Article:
Yes. Cow milk allergy is the most common allergy among toddlers and young children (7). The symptoms of cow milk allergy include skin hives, nausea, vomiting, abdominal cramps, and diarrhea. The baby’s face could be swollen, and the demeanor could be lethargic. Severe allergic reactions can cause anaphylaxis, a condition with serious symptoms.
To avoid triggering an allergic reaction, introduce cow milk in small sips, and then gradually increase the quantity. If you suspect the baby is allergic, then stop giving milk entirely. Otherwise, slowly increase the portion of milk served.
Can A Baby Have Cow Milk Yogurt And Cheese?
Yes. Your baby can have yogurt and cheese made from cow milk after the age of 12 months. Ensure that the cheese or yogurt you buy is without added flavoring, sugar, and color.
Can You Continue Breastfeeding When The Baby Starts Having Cow Milk?
Yes. Medical experts recommend that you continue breastfeeding beyond the age of one year or even two years when the baby has solids foods (8). Hence, there is no need to pause or stop breastfeeding when the baby starts having cow milk.
Frequently Asked Questions
1. Should I boil cow milk before giving it to the baby?
Yes, especially if the milk is not sterilized. If you have purchased packaged cow milk that has been “sterilized” or has a “no boiling required” label on it, then the milk needs no boiling. Pasteurized milk is also reasonably safe to consume since it has a significantly lesser bacteria when compared to raw milk.
In any case, boil the milk if you can, before giving it to the baby, to be on the safer side.
Also, never give raw cow milk to an infant, as it can contain a host of pathogens including viruses that can adversely affect the baby’s health.
2. Can I buy organic cow milk for my baby?
Yes. You can choose organic cow milk for your baby if you have a choice, but only if it is pasteurized or sterilized.
3. Can I give cow milk formula to the baby?
Yes. Infant formula is usually made from cow milk. But if your baby has a milk allergy, then they cannot have cow milk formula either. You have to choose alternatives such as a soybean-based formula in such a case (9).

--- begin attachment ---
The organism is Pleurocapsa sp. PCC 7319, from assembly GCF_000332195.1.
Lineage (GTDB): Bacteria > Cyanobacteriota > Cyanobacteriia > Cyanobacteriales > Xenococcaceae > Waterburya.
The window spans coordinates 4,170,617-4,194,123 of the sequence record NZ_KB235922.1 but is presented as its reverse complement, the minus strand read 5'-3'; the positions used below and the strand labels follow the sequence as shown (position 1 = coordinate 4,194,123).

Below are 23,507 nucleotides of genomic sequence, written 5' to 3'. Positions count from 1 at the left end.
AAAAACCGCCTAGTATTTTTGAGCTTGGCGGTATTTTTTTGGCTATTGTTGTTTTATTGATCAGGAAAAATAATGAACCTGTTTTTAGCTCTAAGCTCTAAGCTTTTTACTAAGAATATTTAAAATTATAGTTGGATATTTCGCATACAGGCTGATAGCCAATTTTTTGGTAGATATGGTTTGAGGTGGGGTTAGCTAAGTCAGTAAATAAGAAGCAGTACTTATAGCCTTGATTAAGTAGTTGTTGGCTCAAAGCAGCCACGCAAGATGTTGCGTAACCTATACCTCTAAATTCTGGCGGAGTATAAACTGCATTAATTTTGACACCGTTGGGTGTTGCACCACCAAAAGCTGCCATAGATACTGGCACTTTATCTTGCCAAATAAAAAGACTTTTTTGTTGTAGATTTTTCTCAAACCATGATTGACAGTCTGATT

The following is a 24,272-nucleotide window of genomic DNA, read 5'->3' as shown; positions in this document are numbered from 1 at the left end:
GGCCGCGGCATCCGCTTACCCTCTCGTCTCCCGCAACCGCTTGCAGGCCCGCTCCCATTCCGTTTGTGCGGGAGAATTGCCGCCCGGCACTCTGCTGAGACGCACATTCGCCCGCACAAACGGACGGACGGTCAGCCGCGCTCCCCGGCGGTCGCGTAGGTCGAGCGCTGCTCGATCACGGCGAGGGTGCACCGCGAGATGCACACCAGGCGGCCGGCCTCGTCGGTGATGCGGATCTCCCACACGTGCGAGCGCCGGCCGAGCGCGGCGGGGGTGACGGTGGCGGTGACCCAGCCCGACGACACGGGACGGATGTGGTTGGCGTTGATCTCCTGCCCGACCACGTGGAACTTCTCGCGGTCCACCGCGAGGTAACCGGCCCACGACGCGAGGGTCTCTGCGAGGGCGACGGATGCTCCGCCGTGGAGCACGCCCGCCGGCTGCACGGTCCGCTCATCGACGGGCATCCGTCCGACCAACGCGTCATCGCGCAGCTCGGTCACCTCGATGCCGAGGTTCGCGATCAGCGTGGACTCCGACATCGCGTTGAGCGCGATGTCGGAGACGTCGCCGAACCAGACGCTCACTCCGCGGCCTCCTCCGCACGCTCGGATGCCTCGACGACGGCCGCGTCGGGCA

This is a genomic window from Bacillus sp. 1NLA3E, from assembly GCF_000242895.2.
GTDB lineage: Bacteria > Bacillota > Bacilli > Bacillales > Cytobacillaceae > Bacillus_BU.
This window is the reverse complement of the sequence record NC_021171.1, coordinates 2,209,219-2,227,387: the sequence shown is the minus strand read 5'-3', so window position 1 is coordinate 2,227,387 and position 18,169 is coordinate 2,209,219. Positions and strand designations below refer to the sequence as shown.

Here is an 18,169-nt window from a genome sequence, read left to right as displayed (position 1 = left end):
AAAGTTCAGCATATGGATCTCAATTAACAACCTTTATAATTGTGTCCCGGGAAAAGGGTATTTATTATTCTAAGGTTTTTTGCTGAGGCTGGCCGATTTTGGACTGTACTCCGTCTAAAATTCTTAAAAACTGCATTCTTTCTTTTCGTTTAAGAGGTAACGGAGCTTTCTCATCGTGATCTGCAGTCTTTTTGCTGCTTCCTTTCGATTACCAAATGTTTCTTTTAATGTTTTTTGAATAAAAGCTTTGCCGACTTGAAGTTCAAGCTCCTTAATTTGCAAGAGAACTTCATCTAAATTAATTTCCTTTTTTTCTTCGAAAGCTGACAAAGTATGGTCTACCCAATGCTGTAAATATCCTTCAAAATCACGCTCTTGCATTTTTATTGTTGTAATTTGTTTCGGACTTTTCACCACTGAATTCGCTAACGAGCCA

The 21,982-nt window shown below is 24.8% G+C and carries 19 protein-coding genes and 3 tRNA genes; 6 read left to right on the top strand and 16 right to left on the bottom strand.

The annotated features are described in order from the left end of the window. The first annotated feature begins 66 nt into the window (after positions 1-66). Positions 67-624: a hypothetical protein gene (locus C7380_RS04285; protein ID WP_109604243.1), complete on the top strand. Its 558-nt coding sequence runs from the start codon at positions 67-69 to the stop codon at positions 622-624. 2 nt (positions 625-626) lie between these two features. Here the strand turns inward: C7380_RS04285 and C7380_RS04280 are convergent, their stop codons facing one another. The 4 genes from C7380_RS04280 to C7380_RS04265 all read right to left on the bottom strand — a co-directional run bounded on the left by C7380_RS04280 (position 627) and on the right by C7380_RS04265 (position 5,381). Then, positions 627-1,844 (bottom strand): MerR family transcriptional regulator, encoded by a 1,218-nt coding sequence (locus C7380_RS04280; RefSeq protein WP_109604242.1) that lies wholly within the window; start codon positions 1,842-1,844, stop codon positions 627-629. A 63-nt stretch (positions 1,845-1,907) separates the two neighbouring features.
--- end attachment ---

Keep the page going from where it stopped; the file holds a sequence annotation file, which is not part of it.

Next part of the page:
4. Cow milk vs. almond milk vs. soy milk – which is better?
Almond and soy milk are ideal alternatives for babies with milk allergy or lactose intolerance. Each variety of milk can be fortified with vitamins, minerals, and other micronutrients. Cow milk naturally contains several vitamins and minerals that almond and soy milk may contain after fortification.
In any case, consult your pediatrician before choosing the best alternatives to cow milk for the baby.
5. Cow milk vs. buffalo milk – which is better for babies?
Studies have found similarities between cow milk proteins and buffalo milk proteins (10). However, they may differ in their mineral and vitamin content. Buffalo milk has more magnesium and calcium when compared to cow milk, but it also has more fat (11). The low fat content of cow milk helps control the calorie intake of the baby while buffalo milk does not. Eventually, it comes down to your preference and local availability.
6. Can cow milk cause autism in babies?
No. No evidence directly suggests that cow milk consumption causes autism or a reason for the worsening of autism symptoms (12). If your baby has autism and milk allergy/lactose intolerance, then consuming milk can make the baby more irritable, thus exacerbating autism symptoms. Therefore, it is the allergy to cow milk rather than the milk itself that can aggravate the symptoms of autism.
7. Can cow milk cause constipation in babies?
Yes, but not always. Cow’s milk has been linked to constipation, but not that frequently. Some studies have found that chronic constipation due to regular cow milk consumption can be an indicator of a mild milk allergy (13). If the baby always develops constipation after consuming cow milk, then take them to the doctor.
Cow milk is an ideal choice of milk that most parents opt for their babies as it is packed with energy and several vital nutrients. Cow milk for babies also helps them meet their recommended dietary allowance (RDA) of nutrients. However, it is advisable to feed cow milk only to babies aged one and above. Nevertheless, it is best to consult your baby’s pediatrician before introducing cow milk to them. You may also start with small quantities to check for allergies before including cow milk in your baby’s routine diet.
The best way to ensure your baby gets the nutrients they need is by feeding them a balanced diet that includes lots of different foods. If you’re worried about whether or not your baby is getting enough milk, talk to your doctor or health visitor about how much milk they should be drinking.